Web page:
Wednesday, August 29, 2007 • 12:18 PM Comments (4)

Class in the Classroom: An Indicator for Teachers about Academic Needs?

posted by Rachel Zucker

In today's drive to measure and assess all facets of education, magazines rank schools (on the national and local level) by test scores, money spent per student, and other superficial factors. As the school year begins and teachers race to learn lists of students' names, figure out who needs to sit in the front, and who will need that extra bit of attention, how are these calculations made? Since categorizing by race and/or gender are both morally wrong and illegal, the question emerges, do teachers code students by class? Or, as was asked in the discussion from Daniel Oppenheimer's post on class, does class identification/status “tell us how to treat each other” in the classroom?

With moments to decide and not a great deal of information to work with, it is necessary for teachers to assess which students need more help, and alternately, who is going to need (and therefore receive) less attention. While many students now arrive in public schools with a variety of state and federally backed education plans, these tend to be vaguely worded, sadly generic lists of things for teachers to do, rather than helpful insight into how a student will better learn.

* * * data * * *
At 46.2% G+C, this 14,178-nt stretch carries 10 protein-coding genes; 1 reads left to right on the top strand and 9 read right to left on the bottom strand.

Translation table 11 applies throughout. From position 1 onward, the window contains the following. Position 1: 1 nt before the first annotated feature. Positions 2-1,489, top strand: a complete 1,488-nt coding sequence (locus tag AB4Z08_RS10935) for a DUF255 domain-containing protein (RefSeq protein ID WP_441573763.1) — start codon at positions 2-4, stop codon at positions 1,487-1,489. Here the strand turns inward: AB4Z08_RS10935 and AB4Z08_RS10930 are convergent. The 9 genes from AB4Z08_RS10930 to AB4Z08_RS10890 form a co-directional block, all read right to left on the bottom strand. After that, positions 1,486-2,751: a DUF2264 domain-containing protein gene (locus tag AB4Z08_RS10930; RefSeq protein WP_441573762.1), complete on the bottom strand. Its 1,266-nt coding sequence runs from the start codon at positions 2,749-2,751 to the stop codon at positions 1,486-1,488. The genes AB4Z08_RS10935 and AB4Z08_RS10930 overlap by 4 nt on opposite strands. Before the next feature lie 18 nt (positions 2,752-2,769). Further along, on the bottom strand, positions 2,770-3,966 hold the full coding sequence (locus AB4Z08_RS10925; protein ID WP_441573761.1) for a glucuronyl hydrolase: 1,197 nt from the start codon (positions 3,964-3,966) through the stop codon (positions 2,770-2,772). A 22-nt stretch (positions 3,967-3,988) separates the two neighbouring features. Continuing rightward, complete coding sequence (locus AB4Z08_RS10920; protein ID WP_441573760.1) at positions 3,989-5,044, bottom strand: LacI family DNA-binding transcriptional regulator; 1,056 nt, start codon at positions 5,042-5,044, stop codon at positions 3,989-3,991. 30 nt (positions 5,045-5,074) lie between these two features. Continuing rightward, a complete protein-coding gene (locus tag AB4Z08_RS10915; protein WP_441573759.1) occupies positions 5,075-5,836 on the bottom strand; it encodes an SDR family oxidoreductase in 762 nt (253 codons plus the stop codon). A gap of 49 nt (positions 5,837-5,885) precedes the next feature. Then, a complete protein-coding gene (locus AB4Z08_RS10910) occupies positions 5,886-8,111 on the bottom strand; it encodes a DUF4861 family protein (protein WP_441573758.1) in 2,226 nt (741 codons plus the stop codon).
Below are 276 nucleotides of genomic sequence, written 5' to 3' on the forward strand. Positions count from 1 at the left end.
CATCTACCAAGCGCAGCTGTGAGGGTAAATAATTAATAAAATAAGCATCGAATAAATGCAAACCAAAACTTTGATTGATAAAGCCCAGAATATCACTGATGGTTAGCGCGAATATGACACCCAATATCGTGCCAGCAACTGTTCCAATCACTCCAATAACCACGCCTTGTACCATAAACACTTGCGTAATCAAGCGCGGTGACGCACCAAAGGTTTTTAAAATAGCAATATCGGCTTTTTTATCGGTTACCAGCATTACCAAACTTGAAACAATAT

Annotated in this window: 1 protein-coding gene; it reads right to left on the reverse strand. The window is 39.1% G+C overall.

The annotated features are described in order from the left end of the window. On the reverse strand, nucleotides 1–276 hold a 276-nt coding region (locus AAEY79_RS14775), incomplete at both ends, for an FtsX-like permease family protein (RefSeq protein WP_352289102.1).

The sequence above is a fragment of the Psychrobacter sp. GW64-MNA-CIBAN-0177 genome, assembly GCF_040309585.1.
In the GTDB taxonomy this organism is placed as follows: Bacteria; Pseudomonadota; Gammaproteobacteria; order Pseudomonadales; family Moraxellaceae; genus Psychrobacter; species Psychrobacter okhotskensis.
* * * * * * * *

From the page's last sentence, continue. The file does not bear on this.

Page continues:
Decades of literacy research indicate that the more parents/guardians read to and expose young learners to words, the more vocabulary and brain development are positively impacted. The harsh reality of this, and there are, of course, tremendous anecdotal exceptions where sheer drive and determination trump environment, is that students whose parents have had the money, time, and ability to provide their children with language exposure, will on average do better in school. The purpose of this post is not to debate possible links between class and achievement, but rather to ask if it is linked for educators.

In terms of economic class, are there obvious physical indicators when it is fashionable in the teenage mind to wear "distressed" clothes? Even more importantly, do these coded messages of class impact how students are treated by teachers? In classrooms with several ESL students, does not speaking English reclassify students into new and different class status levels? Students who emigrate from a country where they enjoyed a high socio-economic status, to attend school in a suburban American high school where they have yet to master social cues, dress, or language, are perhaps best placed to answer these questions.

Having taught in an urban public school whose student body was made almost entirely of immigrants from poverty stricken regions and now teaching in a district where a small portion of students are arriving from India, I have seen a wide variety of teacher-expectations for students. It is easy to sit and read that statement while tut-tut-ing teachers and the need to raise expectations, but the question remains, what tools and indicators are immediately available to teachers?